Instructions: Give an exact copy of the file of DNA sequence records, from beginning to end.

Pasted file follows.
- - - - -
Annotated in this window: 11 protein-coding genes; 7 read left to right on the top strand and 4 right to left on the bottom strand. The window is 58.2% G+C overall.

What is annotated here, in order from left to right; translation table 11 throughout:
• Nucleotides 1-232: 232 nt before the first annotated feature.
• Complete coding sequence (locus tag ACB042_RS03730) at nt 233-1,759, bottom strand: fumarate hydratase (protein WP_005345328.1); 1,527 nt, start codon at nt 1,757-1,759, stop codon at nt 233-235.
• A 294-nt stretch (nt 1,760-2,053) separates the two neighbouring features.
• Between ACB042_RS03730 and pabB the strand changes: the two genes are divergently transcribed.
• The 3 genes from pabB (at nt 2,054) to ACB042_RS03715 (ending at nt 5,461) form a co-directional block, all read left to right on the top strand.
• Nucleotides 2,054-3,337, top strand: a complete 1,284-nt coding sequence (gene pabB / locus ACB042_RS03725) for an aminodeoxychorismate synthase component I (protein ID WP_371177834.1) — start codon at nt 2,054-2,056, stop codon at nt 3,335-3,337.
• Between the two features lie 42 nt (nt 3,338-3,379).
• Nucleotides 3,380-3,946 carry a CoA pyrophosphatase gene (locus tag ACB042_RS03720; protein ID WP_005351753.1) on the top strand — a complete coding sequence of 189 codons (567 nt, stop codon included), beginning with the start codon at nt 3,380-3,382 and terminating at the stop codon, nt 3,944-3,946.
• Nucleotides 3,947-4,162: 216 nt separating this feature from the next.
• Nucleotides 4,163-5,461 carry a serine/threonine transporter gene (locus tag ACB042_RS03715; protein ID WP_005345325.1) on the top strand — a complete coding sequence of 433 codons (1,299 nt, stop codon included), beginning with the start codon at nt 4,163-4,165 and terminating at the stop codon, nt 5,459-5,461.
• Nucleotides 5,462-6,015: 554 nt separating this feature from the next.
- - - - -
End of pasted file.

Annotated in this window: 11 protein-coding genes; 7 read left to right on the top strand and 4 right to left on the bottom strand. The window is 58.2% G+C overall.

What is annotated here, in order from left to right; translation table 11 throughout:
• Nucleotides 1-232: 232 nt before the first annotated feature.
• Complete coding sequence (locus tag ACB042_RS03730) at nt 233-1,759, bottom strand: fumarate hydratase (protein WP_005345328.1); 1,527 nt, start codon at nt 1,757-1,759, stop codon at nt 233-235.
• A 294-nt stretch (nt 1,760-2,053) separates the two neighbouring features.
• Between ACB042_RS03730 and pabB the strand changes: the two genes are divergently transcribed.
• The 3 genes from pabB (at nt 2,054) to ACB042_RS03715 (ending at nt 5,461) form a co-directional block, all read left to right on the top strand.
• Nucleotides 2,054-3,337, top strand: a complete 1,284-nt coding sequence (gene pabB / locus ACB042_RS03725) for an aminodeoxychorismate synthase component I (protein ID WP_371177834.1) — start codon at nt 2,054-2,056, stop codon at nt 3,335-3,337.
• Between the two features lie 42 nt (nt 3,338-3,379).
• Nucleotides 3,380-3,946 carry a CoA pyrophosphatase gene (locus tag ACB042_RS03720; protein ID WP_005351753.1) on the top strand — a complete coding sequence of 189 codons (567 nt, stop codon included), beginning with the start codon at nt 3,380-3,382 and terminating at the stop codon, nt 3,944-3,946.
• Nucleotides 3,947-4,162: 216 nt separating this feature from the next.
• Nucleotides 4,163-5,461 carry a serine/threonine transporter gene (locus tag ACB042_RS03715; protein ID WP_005345325.1) on the top strand — a complete coding sequence of 433 codons (1,299 nt, stop codon included), beginning with the start codon at nt 4,163-4,165 and terminating at the stop codon, nt 5,459-5,461.
• Nucleotides 5,462-6,015: 554 nt separating this feature from the next.